Lincoln Son Currie
- Title COM ’23
Major and Minor:Journalism / Spanish
Area of Research: Spanish Literature
Faculty Mentor: Dr. Christopher Maurer
How did you get involved in research?
In the Fall 2020 semester, I had written a paper for Dr. Maurer’s class about Federico García Lorca’s use of apocalyptic imagery in the poem, “Danza de la muerte,” (Dance of Death) which is part of the Poeta en Nueva York (Poet in New York) poem collection. Dr. Maurer was so satisfied with my work that he informed me of a UROP opportunity in Fall 2021. That project was to create a new edition of Federico García Lorca’s one-act play, “Don Perlimplín,” which became the book (available now), “Zóbel Reads Lorca: Poetry, Painting, and Perlimplín in Love.”
How did you meet your mentor?
I met my mentor first in the Spring of 2020, my second semester at BU. I enjoyed taking that course so much that I decided to take another course with him in Fall 2020. The Fall 2020 course was focused on the study of letters, which I found interesting.
What has your UROP experience taught you?
My UROP experience taught me to how to do research using primary sources. Working with primary sources (letters, manuscripts) is how the best original research is conducted. My introduction to working with these types of sources taught me that I enjoy doing research. I also got first-hand experience with the world of publishing and what it’s like to work with professional editors.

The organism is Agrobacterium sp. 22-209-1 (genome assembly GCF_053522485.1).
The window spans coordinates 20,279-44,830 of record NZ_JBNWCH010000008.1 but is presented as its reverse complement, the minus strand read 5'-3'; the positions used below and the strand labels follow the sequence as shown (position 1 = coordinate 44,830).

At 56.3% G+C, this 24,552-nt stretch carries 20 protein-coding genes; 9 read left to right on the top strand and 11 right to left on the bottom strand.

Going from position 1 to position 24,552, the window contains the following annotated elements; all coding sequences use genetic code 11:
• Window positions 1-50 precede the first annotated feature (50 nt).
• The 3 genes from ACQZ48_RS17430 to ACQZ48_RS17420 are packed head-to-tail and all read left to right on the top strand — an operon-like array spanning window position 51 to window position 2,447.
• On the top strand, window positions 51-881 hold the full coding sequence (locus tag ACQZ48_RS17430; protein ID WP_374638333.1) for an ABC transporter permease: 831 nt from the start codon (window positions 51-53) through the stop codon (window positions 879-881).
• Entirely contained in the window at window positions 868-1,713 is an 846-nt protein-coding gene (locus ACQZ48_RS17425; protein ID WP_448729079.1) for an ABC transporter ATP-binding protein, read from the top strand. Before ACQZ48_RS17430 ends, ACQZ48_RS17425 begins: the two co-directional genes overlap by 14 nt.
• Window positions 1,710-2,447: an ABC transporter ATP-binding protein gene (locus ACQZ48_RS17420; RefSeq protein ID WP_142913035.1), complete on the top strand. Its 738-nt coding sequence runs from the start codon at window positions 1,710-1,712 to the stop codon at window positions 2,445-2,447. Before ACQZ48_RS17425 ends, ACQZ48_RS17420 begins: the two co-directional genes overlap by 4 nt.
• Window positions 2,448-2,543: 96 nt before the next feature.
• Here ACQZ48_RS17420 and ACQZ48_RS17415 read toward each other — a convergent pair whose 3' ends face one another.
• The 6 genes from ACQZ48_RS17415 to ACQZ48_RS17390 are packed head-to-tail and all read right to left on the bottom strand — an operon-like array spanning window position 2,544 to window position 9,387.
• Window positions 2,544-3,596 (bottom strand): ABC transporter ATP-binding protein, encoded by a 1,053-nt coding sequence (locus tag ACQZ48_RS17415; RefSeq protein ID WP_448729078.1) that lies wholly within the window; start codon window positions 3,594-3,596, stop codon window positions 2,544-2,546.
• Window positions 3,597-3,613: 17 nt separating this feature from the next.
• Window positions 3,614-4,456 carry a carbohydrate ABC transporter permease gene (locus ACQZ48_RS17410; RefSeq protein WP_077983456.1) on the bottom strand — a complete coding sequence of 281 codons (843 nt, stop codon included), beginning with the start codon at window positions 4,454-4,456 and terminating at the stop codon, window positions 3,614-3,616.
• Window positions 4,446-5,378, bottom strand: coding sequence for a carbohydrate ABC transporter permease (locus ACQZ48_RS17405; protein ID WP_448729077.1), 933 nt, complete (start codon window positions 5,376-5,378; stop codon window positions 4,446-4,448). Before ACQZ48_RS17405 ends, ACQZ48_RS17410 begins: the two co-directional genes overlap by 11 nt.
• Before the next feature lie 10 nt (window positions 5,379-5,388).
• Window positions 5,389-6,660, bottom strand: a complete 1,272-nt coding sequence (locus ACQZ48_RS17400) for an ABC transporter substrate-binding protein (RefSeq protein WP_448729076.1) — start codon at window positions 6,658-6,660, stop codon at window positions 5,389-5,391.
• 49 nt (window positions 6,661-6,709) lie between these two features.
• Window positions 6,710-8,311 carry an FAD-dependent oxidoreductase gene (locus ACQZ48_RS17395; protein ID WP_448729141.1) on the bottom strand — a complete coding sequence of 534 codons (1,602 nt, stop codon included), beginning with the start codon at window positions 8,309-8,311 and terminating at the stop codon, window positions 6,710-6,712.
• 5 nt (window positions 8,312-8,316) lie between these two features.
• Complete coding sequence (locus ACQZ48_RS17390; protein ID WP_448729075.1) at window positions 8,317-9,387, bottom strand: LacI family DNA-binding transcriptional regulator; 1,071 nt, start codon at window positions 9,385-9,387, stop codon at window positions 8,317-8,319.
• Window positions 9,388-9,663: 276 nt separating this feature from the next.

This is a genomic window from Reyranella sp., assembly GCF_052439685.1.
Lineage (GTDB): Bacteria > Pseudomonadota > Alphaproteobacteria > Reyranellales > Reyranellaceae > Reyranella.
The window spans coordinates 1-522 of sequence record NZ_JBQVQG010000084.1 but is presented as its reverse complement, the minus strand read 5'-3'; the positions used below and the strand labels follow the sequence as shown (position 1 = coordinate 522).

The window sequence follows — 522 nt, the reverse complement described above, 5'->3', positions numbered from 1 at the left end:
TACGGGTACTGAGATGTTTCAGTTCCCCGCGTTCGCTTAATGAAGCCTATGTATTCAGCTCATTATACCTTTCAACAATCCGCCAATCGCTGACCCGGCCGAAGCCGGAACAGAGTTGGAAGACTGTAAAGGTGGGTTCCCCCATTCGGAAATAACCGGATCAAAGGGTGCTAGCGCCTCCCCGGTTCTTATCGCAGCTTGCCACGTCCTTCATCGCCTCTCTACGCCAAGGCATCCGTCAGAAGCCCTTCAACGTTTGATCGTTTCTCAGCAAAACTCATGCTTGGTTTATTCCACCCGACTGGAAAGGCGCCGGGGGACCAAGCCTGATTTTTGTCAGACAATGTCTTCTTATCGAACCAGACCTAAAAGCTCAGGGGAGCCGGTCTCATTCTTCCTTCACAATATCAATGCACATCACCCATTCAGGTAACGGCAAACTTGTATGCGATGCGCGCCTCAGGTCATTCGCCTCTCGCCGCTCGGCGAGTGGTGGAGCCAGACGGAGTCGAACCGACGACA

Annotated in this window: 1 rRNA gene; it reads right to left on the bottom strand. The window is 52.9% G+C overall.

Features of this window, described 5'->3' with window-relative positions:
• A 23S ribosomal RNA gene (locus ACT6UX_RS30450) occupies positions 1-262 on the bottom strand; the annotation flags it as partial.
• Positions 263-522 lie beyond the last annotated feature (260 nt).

How has this experience helped you with non-research related things at BU?
My UROP experience taught me to be responsible and accountable to myself because my mentor only met with me about once per week. So I had to track all my hours and make sure I completed my tasks because nobody was going to make me finish the tasks except myself.
What does a day in your research life look like?
My typical research day is in a reading room of an archive. In the reading room, I am usually examining letters and manuscripts for pertinent information and ensuring I record accurate citations for when I refer to the materials in my writing.
What advice would you give to someone interested in UROP?
My advice would be to put forth your best effort in all of your classes. You should also make an effort to get to know your professors outside of class time during office hours. I did not know much about UROP until my professor made me aware of it, and my professor would not have told me if I did not put forth my best effort in his class. UROP has been one of the best experiences in my time at BU. UROP gave me publishing experience and introduced me to research topics in religion and literature that turned into passion projects. These projects reinvigorated my faith in the academy and the great resources BU provides to its students. I had a great time working with Dr. Maurer and the editors at Swan Isle Press. I got valuable experience with primary sources and conducting original research, which I then translated into writing fit for publication. I highly recommend UROP to anybody who wants to try research and explore their academic interests.